Ask an expert: A strength-training prescription for diabetes

Q: "It's common knowledge that walking and other kinds of exercise can help people control diabetes and pre-diabetes, but I recently read that weight training is important, too. How does it help? What type of training is recommended?"

Answered by Elizabeth Stephens, M.D., endocrinology, Providence Medical Group-Northeast, and medical director, Providence Diabetes Education

Thank you for this great reminder to everyone who has Type 2 diabetes, and to everyone who is at risk for it: Don't forget your strength training!

It's well established that aerobic activities such as brisk walking, swimming and bicycling help improve blood sugar control and manage diabetes risks. What is less commonly known, but also firmly supported by research, is that muscle-strengthening activities such as weight lifting and resistance training are just as important. Simply put, strength training helps your muscles take up more glucose and use it more effectively, so less of it is floating around in your bloodstream.

Research shows that strength training improves blood sugar control, reduces insulin resistance and helps shed body fat, which further improves blood sugar levels. That's why both the American Diabetes Association (ADA) and the American College of Sports Medicine (ACSM) recommend including strength training as part of a regular exercise plan to control and prevent diabetes.

Want more details? A joint position statement on Exercise and Type 2 Diabetes issued by the ADA and ACSM in 2011 states that:

  • Resistance exercise and lower-intensity muscular conditioning exercises are independently associated with a reduced risk for diabetes.
  • A combination of aerobic exercise and resistance training may improve blood sugar control more effectively than either one alone.
  • A 16-week study of resistance exercise in older men with newly diagnosed Type 2 diabetes resulted in a 46.3 percent increase in insulin action, a 7.1 percent reduction in fasting blood glucose and a significant loss of visceral fat.
  • Another study found that men who did either aerobic or resistance exercises three times a week for 10 weeks all improved their blood glucose control, but A1C values dropped significantly lower in those who did resistance exercise.

I've seen the results in my own patients, male and female, diabetic and pre-diabetic – incorporating strength training has a big effect on blood sugar.

So what type of training is recommended? Anything that helps you strengthen your muscles. That could be lifting free weights or working out with weight machines at a gym, doing exercises with resistance bands, or using your own body weight to do push-ups, planks, squats, lunges and pull-ups. Even yoga and tai chi can help you build muscle.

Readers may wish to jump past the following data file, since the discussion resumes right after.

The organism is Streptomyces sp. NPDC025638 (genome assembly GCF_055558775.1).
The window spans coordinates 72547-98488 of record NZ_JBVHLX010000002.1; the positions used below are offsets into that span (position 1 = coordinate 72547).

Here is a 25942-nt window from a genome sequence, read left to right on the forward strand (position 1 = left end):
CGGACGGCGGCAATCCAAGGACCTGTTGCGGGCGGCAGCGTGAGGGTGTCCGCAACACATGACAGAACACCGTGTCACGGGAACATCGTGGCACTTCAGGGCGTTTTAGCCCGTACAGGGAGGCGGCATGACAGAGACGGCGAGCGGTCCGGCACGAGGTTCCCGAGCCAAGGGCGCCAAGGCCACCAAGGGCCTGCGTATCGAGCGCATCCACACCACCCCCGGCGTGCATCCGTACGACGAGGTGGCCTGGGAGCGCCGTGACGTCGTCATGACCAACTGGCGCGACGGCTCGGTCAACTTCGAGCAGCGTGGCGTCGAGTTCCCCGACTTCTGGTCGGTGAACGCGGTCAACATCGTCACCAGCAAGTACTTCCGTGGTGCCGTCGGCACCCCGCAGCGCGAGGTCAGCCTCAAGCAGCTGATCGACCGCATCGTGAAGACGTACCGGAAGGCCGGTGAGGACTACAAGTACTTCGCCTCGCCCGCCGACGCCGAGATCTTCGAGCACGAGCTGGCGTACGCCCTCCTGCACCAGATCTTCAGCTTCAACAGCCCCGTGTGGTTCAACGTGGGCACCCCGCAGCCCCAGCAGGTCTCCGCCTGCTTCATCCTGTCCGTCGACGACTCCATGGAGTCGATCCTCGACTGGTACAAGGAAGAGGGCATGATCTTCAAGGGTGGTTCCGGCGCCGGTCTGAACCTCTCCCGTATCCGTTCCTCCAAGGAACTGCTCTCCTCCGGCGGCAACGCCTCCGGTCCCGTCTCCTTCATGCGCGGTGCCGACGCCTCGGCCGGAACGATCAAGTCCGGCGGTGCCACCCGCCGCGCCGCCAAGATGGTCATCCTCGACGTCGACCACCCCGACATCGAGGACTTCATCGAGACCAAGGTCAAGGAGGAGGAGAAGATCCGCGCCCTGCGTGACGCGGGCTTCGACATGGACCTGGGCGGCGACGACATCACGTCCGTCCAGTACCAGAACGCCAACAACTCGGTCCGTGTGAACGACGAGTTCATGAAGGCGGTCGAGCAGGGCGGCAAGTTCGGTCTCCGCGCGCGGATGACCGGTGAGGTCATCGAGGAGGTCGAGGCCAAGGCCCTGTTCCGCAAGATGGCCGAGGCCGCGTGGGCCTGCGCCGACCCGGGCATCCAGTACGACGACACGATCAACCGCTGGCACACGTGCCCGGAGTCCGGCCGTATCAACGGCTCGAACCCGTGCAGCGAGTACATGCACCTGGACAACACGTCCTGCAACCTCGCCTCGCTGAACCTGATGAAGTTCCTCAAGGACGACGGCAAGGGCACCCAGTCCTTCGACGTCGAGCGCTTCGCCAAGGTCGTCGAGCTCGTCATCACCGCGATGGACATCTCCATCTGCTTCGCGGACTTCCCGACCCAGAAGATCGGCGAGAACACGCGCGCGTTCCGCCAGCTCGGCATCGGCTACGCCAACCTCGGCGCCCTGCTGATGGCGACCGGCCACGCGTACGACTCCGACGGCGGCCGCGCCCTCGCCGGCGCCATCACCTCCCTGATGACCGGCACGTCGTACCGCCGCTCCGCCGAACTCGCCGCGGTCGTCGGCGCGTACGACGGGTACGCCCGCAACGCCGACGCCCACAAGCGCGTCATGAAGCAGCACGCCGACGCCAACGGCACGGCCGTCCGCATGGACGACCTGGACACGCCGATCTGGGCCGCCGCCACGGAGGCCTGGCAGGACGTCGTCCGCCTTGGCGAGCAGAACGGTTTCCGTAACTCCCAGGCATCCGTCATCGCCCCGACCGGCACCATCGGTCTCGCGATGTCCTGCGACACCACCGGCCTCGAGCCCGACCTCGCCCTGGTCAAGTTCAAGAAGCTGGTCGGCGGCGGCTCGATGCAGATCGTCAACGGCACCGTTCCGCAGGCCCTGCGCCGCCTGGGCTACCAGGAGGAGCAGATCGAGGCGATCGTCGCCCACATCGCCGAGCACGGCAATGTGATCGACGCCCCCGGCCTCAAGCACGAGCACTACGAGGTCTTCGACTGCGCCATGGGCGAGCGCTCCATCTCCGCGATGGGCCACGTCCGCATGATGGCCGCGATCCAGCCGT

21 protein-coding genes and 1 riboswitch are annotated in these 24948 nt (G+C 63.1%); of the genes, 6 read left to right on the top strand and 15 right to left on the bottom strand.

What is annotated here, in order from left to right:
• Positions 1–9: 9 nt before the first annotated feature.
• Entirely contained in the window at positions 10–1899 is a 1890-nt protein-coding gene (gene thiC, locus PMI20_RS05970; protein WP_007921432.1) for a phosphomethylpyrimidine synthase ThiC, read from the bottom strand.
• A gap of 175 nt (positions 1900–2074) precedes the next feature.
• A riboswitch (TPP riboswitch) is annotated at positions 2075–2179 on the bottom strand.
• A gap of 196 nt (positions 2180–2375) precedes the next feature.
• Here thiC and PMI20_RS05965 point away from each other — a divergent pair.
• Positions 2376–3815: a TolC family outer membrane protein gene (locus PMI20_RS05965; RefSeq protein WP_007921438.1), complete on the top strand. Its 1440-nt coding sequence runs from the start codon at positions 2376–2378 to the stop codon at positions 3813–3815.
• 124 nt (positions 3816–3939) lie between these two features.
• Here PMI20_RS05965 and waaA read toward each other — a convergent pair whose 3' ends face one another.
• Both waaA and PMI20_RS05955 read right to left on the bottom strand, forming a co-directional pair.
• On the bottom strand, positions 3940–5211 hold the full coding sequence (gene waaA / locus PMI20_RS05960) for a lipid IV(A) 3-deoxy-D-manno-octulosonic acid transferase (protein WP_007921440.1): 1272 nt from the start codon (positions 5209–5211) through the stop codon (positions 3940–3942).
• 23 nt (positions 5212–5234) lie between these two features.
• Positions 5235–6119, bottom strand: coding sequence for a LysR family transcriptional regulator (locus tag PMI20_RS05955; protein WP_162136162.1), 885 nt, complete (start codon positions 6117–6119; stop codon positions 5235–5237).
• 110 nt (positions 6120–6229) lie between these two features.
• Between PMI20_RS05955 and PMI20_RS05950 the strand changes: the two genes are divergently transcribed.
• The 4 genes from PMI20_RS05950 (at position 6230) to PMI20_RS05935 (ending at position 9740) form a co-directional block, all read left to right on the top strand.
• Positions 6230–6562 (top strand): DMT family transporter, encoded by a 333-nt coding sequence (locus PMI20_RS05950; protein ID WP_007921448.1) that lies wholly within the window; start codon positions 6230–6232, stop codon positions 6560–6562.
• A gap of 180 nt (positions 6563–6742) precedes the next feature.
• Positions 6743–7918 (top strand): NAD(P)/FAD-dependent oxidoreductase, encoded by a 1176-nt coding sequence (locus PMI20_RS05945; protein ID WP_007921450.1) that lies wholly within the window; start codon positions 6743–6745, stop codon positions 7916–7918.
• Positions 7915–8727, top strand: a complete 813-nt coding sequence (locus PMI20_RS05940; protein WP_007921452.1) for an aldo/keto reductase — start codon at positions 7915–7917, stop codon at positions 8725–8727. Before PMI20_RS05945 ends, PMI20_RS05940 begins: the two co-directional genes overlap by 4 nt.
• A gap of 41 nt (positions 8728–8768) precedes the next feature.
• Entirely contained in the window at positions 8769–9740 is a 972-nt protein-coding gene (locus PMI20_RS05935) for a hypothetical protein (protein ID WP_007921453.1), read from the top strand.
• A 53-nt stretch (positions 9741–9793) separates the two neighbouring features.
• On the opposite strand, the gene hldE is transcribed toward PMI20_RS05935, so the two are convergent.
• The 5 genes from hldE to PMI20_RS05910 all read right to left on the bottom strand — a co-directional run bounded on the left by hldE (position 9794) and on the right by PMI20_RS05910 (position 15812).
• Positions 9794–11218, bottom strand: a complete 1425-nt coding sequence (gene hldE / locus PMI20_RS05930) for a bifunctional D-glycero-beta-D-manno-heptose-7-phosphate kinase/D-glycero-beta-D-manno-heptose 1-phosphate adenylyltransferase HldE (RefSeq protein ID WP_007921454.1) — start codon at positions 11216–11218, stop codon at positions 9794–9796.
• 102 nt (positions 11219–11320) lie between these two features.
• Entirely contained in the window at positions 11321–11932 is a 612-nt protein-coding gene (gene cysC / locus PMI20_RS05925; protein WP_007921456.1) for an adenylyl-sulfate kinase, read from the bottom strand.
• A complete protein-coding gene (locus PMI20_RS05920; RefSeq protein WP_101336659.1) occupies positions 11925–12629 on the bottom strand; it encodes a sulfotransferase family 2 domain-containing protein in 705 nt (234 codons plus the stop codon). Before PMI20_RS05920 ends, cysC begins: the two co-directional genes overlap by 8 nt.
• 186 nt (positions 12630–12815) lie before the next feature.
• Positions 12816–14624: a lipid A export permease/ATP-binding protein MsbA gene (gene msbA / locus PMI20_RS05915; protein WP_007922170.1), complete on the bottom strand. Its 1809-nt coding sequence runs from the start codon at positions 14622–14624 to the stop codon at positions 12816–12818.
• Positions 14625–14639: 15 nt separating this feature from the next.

The ADA and ACSM offer these recommendations for people who have Type 2 diabetes; the same advice will benefit anyone working to prevent diabetes, as well:

  • Engage in moderate to vigorous strengthening exercises at least two days a week, and ideally three days a week, with at least one day off between each session.
  • Include five to 10 exercises that work the major muscle groups in your upper body (arms and shoulders), lower body (legs and hips) and core (belly and low back).
  • Start with one set of 10 to 15 repetitions of each exercise or weight per session for the first few weeks.
  • Once you can do more than 15 reps of each exercise, gradually increase the weight or resistance and cut back to eight to 10 reps of each exercise.
  • Do at least one set to near fatigue, and up to three or four sets for optimal strength gains.
  • Take it slowly! Don't add weight or sets too quickly. In most progressive training programs, you begin by increasing weight or resistance first, then you increase the number of sets, and finally you increase the number of sessions per week.
  • For best blood sugar results, do your strength training in addition to the recommended 30 minutes a day, five days a week of moderate aerobic activity.

To this expert advice, I add a little of my own:

  • Don't expect to work out like you did when you were 18. Your body changes over time – be realistic and kind to yourself. Set small goals, and increase them in small, sensible and gradual increments.
  • Don't think that you have to join a gym or spend a lot of money on equipment. Using your own body weight to do squats and planks is absolutely free.
  • Don't worry that this has to take a lot of time. Start with 5 minutes per session – something you could do easily while watching TV or taking a break from your desk – and work your way up to 15 or 20 minutes per session.
  • Do track your progress in a notebook or phone app, and acknowledge your successes.

Finally, the ADA, ACSM and I strongly recommend that you invest in professional training to learn the types of exercises that suit your body best, and how to do them safely. Studies have shown that the effects on blood sugar control are best when people receive coaching from qualified trainers.

Good luck, and good health to you!